Resistance Exercise

A recently published study assesses the correlation between long-chain n-3 polyunsaturated fatty acid supplementation and the effects of resistance exercise on muscle mass and function.


Resistance exercise forces voluntary muscle contraction and improves muscle function in older individuals. Due to the deteriorating effects of age on skeletal muscles, this form of exercise is recommended for older individuals. Adaptations to such forms of exercise have witnessed improvements with the intake of long-chain n-3 polyunsaturated fatty acids (PUFAs) found in fish oil supplements, in women. A new study published by The American Journal of Clinical Nutrition attempts to identify a similar correlation in men. It explores the impacts of long-chain n-3 PUFA supplementation on the development of muscle mass and function through resistance exercise.

A data set consisting of 50 male participants and 50 female participants was compiled. Random assignments of either long-chain n-3 PUFA supplements or a placebo were made to each individual. Participants engaged in resistance exercise which was lower-limb focused. Exercise routines were conducted twice per week for an 18-week period. Results of the workouts were quantified in the form of muscle size, strength per unit muscle area, function, and metabolic and inflammatory markers. All measurements were conducted prior to, and after the workout.

Results found an increase in maximum torque for the long-chain n-3 PUFA supplement group in comparison to the placebo group in women. No significant difference was identified in men. In the categories of maximal isokinetic torque, muscle anatomic cross-sectional area, and muscle fat, no significant correlations were found with long-chain n-3 PUFA supplementation in women or men. Identifiable improvements were found in the muscle quality of women taking long-chain n-3 PUFA supplementation with respect to the placebo group. Both groups remained at similar levels in males. It was concluded that long-chain n-3 PUFA supplementation benefited older women in improving effects of resistance exercise on muscle mass and function, however, no such correlation was recognized in older men.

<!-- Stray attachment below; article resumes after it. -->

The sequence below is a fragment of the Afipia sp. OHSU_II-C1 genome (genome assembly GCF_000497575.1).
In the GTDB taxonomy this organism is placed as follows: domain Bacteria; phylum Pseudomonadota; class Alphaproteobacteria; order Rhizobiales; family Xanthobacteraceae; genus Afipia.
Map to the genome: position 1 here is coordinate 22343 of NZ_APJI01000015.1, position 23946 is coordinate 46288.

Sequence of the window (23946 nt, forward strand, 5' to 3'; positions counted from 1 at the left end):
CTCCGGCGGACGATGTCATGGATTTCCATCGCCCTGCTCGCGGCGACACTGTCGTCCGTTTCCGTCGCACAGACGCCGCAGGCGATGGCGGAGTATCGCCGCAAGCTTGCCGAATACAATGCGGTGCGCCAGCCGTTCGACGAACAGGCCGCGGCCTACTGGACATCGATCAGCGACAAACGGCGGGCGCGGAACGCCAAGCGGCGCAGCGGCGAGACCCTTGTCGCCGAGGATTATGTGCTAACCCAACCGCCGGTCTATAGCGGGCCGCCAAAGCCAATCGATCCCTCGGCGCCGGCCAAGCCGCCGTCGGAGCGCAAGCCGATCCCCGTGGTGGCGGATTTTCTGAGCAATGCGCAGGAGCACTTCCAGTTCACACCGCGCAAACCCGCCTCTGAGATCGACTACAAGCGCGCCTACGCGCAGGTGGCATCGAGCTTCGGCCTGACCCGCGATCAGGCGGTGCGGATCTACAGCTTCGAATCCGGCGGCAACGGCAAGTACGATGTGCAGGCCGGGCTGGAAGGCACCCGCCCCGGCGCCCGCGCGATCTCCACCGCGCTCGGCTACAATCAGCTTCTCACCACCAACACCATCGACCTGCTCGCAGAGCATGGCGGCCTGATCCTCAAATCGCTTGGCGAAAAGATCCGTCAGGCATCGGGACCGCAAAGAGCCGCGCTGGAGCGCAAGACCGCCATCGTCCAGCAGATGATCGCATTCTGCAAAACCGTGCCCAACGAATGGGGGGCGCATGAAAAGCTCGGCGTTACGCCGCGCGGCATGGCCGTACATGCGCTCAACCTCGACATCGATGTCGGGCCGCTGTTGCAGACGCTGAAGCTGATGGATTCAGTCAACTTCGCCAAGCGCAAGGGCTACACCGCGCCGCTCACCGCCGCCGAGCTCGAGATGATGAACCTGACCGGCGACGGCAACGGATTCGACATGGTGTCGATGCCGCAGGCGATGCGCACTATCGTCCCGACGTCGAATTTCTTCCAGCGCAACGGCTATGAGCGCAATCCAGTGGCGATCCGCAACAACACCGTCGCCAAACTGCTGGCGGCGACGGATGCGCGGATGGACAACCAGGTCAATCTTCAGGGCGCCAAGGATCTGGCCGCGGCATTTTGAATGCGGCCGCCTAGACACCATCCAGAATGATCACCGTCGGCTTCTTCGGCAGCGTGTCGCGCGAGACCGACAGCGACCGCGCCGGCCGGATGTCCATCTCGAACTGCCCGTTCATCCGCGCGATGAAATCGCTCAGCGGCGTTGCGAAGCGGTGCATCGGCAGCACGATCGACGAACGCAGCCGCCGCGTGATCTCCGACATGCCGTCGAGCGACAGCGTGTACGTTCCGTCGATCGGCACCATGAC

The study confirms that a correlation between long-chain n-3 PUFA supplementation and muscle strengthening from resistance exercise is present in women but not in men. These results reveal information pertaining to the differences in biological processes within females and males. The data provides a basis for medical and healthcare professionals to uniquely cater to the nutritional and exercise requirements of women and men.


Written By: Shrishti Ahuja, BSc

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